Musings On A Worsening World — The Fostering of Fear and The Crushing of Compassion

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So many thoughts swirling through my head, as the world experiences random deadly actions by a few who are determined to foster a fear that will crush compassion.

These Terrorist attacks are successful mostly because of the 24/7 blabbering of far to many with nothing important to say – Just a desire to fill the airwaves and print media with speculation and exaggeration in hopes that something they say will be noticed, quoted or tweeted!

Calls for more war and additional loss of freedoms as secret, unsupervised national organizations spy on and collect information on every citizen is today’s modus operandi.

It is just a matter of time before the threat against Washington, DC is carried out.  How do you stop crazed and brainwashed people willing to blow themselves up?  You can’t!

The threat on Washington, DC hit home —
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In 1965, I selected The George Washington University because of my interest in Public and International Affairs AND because of its location in Washington, DC, within walking distance of all branches of our Government and the Library of Congress.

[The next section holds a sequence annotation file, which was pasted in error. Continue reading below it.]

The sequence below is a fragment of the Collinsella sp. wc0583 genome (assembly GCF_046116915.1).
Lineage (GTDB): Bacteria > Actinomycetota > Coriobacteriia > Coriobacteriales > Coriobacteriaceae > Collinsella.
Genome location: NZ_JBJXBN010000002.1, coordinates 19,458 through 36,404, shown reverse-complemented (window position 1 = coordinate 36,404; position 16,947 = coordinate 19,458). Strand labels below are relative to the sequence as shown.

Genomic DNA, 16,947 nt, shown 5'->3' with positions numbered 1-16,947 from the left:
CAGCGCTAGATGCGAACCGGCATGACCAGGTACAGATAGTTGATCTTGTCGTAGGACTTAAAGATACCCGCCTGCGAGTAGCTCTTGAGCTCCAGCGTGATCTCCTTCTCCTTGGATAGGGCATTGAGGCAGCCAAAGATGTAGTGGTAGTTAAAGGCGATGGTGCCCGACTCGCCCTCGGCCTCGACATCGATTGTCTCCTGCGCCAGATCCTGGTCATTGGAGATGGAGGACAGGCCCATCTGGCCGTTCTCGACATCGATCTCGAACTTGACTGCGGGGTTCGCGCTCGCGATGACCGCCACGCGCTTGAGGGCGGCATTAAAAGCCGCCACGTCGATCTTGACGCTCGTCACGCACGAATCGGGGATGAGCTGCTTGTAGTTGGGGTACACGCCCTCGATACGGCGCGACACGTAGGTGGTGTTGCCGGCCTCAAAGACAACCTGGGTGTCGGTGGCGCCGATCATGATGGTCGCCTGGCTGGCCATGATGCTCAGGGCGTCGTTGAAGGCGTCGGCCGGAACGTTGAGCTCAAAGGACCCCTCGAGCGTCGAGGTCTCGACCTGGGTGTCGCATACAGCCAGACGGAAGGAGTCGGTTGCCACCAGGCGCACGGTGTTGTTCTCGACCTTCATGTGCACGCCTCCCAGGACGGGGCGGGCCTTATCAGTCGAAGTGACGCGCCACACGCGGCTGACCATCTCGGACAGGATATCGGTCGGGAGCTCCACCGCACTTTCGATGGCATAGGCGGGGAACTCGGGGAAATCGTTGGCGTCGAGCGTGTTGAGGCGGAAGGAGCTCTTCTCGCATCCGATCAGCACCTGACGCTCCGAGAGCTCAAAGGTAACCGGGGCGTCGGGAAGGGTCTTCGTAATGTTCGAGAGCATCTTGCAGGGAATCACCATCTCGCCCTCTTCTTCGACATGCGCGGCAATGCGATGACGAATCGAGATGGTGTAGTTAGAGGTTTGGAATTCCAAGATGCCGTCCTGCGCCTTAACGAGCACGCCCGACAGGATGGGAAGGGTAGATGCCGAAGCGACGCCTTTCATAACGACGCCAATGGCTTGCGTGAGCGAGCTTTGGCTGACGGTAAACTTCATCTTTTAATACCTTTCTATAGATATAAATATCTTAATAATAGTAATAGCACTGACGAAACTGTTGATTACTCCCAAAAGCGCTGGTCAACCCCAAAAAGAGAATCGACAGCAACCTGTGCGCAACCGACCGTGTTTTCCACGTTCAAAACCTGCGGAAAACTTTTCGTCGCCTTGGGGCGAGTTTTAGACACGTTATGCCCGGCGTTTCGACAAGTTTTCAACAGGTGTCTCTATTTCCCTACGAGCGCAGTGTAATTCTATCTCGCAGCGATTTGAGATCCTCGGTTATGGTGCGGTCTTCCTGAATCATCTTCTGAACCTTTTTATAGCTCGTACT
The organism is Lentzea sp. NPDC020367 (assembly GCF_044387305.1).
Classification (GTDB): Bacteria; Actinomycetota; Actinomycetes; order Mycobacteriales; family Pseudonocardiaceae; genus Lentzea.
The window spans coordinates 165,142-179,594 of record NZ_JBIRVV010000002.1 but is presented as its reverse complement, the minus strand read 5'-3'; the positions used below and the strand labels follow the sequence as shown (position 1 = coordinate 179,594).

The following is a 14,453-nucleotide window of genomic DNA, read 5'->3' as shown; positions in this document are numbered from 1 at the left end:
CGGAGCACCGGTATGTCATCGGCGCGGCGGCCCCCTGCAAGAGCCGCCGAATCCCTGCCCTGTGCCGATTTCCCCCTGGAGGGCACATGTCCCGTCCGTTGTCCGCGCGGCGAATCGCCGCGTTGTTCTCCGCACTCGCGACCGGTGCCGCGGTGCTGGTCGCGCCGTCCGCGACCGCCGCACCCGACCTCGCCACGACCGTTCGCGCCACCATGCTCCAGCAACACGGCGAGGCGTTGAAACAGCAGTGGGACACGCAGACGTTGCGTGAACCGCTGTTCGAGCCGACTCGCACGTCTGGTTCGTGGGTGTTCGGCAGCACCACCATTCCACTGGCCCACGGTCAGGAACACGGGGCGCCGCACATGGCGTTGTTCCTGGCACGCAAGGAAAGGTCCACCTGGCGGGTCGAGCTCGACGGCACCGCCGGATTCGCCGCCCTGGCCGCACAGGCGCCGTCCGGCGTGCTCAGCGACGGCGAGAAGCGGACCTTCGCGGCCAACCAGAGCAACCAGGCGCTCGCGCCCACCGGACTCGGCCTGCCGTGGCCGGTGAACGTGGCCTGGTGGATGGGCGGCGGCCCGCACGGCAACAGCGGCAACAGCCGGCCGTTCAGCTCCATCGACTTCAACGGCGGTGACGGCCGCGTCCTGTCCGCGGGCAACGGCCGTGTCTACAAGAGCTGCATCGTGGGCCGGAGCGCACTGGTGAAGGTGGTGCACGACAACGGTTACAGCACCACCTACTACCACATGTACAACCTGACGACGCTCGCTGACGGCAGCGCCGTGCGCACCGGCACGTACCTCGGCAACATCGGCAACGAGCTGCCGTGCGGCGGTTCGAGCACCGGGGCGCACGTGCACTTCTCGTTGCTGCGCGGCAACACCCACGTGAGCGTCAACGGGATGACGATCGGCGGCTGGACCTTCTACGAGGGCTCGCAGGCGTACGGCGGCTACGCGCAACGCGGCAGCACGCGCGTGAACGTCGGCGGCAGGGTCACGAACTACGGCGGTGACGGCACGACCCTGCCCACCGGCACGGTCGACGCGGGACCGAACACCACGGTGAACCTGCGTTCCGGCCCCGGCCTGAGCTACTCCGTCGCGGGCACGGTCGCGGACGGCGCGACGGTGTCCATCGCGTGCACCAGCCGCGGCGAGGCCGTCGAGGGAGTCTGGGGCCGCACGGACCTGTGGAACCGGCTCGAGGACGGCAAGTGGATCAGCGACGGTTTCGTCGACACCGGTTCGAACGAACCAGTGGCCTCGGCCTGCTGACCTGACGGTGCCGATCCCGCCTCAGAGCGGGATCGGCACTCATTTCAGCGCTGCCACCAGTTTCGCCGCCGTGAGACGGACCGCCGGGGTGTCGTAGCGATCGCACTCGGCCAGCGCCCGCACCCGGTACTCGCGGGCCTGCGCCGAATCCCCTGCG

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Four wonderful year beginning in the fall of 1966 and ending in the spring of 1970.
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There were no barricades!  There were no metal detectors at every door! The only restricted access was to the President’s home.  We could be admitted to the White House Tour w/ a ticket from one of our Senators. A simple procedure to manage numbers.
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The Capitol was open and accessible w/o impediment.  I always put on a coat and tie before I headed for the Hill.  Those were different times and I had had a proper and fairly formal upbringing.
1966
I am seated with my three brothers standing – 1966
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The most direct route to The Library of Congress (where GW students did their serious research) was though the Rotunda of the United States Capitol Building. 
United States Capitol
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I tried to plan research trips such that I could stop in the Senate Dining Room on the way to the Library.  You just needed to know where it was and a Capitol guard/guide had shown me early in my freshman year. I could, without any interference or security hurdles, just stop in the Senate dining room for lunch — Senators and staff eating at surrounding tables. No one concerned about who I was or why I was there.  The bean soup was a favorite.

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 I could go up to the Senate visitor’s gallery and observe what was happening on the Senate floor!  One memory being Senator Everett McKinley Dirksen filibustering! These were the days of a strong middle class, days when the political parties could work together for the good of the whole.